A new day is dawning in the electric power business. Deregulation, competition and technology are combining to transform an industry, promising in the process to save money on electricity bills and reduce the price of manufactured goods. "Wheeling" is here.

Wheeling is the term used to describe the free movement of electricity along interconnected transmission lines. Technology is available today to transport or "wheel" electricity generated in one part of the country to a customer in another part of the country. Utilities buy and sell electricity to one another every day, but until now, legal barriers have prevented retail customers such as homeowners and businesses from purchasing electricity from anyone but their local utilities. All that is changing, and much is at stake: total revenue from the sale of electricity in Michigan in 1994 was over $6 billion.

The Michigan Public Service Commission (MPSC) is acting on a plan prepared by the Michigan Jobs Commission which would phase in wheeling over five years. Customers could bypass their local utility to purchase electricity from the supplier of their choice, much like we individually choose our long distance telephone carrier.

Michigan customers, who on average pay 7 cents per kilowatt-hour (kWh), might choose to buy their electricity from a generator in Indiana, at an average price of about 5 cents per kWh. Customers might also choose their power producer based on factors other than price. Some may wish to purchase from a company that uses environmentally cleaner fuel, for instance.

The first retail wheeling agreement was approved in January of this year. Wisconsin Electric Power Company will provide electricity to the Copper Range Company over the Upper Peninsula Power Company's lines. Wisconsin Power will pay a transmission fee for use of UP Power lines.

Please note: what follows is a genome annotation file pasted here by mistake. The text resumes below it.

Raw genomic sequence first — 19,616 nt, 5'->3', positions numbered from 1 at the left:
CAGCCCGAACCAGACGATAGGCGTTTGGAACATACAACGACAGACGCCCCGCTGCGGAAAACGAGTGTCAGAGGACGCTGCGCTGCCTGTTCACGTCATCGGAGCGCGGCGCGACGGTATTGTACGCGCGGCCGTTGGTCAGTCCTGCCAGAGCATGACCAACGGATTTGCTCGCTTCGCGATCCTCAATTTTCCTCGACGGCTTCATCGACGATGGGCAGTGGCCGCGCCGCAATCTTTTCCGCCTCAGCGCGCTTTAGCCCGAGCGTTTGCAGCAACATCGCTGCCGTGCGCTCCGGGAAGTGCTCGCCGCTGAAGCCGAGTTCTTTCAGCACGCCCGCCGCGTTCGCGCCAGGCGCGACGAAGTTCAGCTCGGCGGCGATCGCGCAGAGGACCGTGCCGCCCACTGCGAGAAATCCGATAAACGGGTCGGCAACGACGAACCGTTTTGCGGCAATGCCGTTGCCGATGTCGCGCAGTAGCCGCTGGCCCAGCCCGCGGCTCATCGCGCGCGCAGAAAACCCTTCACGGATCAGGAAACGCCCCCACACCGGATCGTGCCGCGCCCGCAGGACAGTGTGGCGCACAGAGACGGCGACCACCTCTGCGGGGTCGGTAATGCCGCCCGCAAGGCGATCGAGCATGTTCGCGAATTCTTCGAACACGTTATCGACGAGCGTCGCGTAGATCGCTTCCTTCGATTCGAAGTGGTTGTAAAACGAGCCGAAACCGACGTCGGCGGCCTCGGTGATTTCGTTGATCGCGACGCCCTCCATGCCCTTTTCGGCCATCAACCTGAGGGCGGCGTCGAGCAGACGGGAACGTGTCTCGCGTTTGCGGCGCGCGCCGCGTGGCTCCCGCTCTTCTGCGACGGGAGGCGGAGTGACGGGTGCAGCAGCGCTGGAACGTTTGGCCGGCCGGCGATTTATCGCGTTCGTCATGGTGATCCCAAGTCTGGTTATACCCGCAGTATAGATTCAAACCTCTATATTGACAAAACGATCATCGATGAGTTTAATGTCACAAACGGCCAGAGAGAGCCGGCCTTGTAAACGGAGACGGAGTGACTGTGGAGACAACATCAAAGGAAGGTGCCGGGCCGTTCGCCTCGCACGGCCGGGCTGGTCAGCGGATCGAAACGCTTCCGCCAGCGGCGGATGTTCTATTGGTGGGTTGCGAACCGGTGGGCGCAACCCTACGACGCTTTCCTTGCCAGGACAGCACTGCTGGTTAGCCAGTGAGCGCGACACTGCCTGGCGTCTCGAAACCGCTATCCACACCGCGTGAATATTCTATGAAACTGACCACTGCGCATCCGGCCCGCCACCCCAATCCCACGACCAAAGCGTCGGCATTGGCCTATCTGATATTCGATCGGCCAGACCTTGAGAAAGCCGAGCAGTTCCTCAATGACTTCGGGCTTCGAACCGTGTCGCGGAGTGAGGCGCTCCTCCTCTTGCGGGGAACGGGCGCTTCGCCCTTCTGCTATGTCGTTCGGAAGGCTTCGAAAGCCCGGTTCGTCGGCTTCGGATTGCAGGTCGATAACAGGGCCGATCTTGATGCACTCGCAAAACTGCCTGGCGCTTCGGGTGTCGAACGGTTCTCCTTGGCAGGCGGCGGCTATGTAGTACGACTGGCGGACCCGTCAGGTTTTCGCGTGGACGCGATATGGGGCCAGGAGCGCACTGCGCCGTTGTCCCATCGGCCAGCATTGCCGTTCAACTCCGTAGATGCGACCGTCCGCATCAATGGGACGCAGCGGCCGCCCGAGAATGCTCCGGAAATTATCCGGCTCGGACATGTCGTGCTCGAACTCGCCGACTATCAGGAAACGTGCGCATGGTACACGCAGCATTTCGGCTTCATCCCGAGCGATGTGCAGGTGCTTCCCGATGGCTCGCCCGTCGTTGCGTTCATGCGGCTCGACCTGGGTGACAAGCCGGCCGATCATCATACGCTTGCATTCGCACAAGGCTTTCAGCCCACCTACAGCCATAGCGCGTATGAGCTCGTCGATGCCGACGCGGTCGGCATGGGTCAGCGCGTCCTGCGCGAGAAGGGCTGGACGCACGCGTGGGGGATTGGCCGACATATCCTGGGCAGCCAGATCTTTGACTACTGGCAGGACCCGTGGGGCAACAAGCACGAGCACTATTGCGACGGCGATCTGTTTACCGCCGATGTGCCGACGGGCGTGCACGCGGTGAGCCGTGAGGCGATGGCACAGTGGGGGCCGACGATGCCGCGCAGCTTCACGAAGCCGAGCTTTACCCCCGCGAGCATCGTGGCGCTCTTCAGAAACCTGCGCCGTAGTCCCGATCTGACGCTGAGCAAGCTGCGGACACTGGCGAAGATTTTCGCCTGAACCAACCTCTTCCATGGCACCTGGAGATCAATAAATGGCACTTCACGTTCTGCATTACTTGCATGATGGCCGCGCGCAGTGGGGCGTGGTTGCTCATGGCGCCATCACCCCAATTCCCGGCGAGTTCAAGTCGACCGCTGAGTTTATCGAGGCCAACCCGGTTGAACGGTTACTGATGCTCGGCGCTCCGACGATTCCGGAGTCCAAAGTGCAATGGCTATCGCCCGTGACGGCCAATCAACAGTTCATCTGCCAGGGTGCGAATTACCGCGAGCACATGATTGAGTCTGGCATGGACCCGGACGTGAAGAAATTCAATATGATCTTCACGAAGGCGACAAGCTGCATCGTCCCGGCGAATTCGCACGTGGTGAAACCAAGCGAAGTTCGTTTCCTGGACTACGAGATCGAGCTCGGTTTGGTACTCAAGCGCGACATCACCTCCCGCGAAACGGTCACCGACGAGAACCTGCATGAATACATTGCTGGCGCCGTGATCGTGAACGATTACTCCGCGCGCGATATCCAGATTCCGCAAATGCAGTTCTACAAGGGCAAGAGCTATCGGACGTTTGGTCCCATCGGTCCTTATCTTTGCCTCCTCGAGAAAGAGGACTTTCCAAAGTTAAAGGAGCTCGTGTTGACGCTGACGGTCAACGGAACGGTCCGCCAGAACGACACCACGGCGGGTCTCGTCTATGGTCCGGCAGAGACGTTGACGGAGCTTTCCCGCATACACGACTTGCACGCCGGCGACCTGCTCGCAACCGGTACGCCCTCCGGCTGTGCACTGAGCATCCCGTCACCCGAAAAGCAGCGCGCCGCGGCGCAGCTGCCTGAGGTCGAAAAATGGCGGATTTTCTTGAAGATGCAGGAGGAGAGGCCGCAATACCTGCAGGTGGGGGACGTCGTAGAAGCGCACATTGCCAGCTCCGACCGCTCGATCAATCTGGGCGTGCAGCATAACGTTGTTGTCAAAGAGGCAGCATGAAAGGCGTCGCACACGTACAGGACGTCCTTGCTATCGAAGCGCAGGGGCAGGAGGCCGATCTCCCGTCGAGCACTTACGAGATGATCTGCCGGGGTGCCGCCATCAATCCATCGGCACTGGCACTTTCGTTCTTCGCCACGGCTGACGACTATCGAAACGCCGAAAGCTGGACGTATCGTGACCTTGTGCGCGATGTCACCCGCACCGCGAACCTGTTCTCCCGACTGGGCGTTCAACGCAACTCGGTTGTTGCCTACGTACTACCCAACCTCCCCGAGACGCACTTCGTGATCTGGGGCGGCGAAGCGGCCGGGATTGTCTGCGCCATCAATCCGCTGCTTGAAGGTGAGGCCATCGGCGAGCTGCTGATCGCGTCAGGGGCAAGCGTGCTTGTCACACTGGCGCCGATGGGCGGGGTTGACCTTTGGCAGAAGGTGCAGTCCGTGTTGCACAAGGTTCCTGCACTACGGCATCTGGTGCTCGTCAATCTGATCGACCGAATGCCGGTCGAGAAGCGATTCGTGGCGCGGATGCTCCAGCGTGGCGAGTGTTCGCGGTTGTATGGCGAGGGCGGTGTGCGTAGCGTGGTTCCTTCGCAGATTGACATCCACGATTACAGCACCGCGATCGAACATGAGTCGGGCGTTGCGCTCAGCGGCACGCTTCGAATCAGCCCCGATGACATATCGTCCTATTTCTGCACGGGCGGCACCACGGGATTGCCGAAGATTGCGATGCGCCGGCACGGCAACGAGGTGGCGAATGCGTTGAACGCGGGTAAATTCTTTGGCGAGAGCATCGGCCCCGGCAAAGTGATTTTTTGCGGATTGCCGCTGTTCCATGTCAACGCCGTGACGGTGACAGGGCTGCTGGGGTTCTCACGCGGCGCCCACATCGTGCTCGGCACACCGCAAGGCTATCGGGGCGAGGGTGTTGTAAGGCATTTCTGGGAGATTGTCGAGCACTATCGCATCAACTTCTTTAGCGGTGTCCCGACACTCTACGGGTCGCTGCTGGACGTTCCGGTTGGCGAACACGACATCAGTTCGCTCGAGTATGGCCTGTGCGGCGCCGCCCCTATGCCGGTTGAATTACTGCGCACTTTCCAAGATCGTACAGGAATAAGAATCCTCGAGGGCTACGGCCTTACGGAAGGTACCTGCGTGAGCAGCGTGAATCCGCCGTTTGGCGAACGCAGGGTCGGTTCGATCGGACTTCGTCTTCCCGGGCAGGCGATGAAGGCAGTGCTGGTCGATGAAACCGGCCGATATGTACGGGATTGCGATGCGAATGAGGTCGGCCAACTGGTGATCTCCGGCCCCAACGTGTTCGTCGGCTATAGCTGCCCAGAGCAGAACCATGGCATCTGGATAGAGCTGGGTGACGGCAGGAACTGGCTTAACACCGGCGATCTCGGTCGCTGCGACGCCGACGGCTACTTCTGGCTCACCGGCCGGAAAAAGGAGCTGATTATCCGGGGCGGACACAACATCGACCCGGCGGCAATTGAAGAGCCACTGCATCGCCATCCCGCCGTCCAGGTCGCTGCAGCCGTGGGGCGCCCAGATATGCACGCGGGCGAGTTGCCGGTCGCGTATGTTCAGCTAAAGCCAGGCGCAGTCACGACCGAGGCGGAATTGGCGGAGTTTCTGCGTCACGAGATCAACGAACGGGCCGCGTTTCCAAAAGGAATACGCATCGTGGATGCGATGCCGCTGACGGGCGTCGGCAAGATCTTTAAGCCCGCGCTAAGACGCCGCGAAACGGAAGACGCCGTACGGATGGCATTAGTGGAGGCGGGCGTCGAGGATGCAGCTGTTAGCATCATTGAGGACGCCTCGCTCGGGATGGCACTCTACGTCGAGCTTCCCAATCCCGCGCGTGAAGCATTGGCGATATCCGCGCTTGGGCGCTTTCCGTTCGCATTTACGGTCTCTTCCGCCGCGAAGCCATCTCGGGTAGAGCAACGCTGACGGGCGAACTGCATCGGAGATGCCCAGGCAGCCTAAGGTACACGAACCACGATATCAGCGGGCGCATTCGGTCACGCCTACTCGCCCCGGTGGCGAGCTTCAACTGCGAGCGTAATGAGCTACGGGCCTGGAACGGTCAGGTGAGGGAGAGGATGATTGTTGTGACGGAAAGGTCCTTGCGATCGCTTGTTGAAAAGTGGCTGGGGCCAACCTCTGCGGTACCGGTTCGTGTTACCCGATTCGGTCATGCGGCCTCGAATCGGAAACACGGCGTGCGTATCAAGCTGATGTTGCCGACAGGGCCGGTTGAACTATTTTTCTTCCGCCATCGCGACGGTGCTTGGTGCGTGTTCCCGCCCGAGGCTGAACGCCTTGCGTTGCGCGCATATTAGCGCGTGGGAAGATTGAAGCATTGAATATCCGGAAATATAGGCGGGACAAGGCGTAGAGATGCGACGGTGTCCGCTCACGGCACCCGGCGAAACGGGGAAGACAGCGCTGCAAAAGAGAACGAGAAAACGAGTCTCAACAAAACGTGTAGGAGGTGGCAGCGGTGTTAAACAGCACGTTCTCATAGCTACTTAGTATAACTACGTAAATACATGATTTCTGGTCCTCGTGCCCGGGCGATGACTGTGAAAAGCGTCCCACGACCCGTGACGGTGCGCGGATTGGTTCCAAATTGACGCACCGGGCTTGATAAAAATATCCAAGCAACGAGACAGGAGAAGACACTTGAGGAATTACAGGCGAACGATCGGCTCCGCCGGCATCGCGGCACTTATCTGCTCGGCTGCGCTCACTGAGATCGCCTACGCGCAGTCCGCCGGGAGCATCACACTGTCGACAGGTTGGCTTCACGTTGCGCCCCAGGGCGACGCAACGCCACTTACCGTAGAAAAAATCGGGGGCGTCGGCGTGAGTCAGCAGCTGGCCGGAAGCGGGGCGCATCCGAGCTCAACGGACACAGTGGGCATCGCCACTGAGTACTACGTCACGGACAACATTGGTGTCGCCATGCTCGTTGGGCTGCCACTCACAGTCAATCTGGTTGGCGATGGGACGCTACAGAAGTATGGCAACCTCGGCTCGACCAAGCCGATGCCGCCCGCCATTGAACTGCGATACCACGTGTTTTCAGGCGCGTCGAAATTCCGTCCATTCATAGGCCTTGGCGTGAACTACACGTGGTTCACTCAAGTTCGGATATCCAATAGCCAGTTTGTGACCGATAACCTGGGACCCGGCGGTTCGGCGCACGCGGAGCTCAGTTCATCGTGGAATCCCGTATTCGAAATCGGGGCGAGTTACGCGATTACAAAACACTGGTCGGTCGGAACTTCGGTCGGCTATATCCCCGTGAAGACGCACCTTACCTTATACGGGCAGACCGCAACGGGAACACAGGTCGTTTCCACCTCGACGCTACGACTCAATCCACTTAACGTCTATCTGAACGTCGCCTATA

Masco Corporation is asking the MPSC to require Detroit Edison to wheel electricity that has been generated by another supplier through Edison lines. Detroit Edison is resisting, arguing that the MPSC has no authority under current state or federal law to issue such an order. Masco has threatened to locate a new operation in Ohio instead of Michigan if the MPSC denies its application because Michigan's electricity rates are as much as 15 percent higher than those in surrounding states.

The MPSC is holding discussions with the various stakeholders to work out the details of the Jobs Commission plan. And as we all know, the devil is in the details. In moving from a regulated monopoly to a competitive market, there are winners and there are losers. So everybody wants to be there when the deal is cut.

Government intervention in the electricity market has created serious market distortions, and it will take some doing to sort it all out. The way utilities are regulated now is silly and inefficient, even creating disincentives for efficiency and cost savings. Under the current regulatory system, if utility costs increase, they are simply passed on to the customer. Utilities have too little incentive to be cost efficient, and customers have no chance to shop for more economical sources of electricity. Wheeling will change that.

According to C. Wayne Crews of the Competitive Enterprise Institute, Americans would save billions in energy costs if regulators eliminate the monopoly power that electric utilities enjoy. A one cent per kilowatt-hour drop in price could result in a national savings of up to $28 billion annually. Prices plummeted when markets opened up in other regulated industries such as telecommunications, trucking, gas, airlines, and railroads. When the natural gas industry was deregulated, prices fell by 34 percent and service improved.

The Jobs Commission plan moves us in the right direction, but it does not go far enough. The plan permits customer choice only for new and expanding business and industry. But eventually, the plan should allow choice for all customers, including residential. That can be done in ways that allow for an orderly transition, so that existing utilities can prepare for the inevitable competition.

By opening up the electricity market early, ahead of most other states, Michigan will have a competitive advantage. That could pay off in an influx of new industry and a reduction in consumer energy costs. Wheeling is not just a town in West Virginia; it's our ticket to cheaper and more efficient power.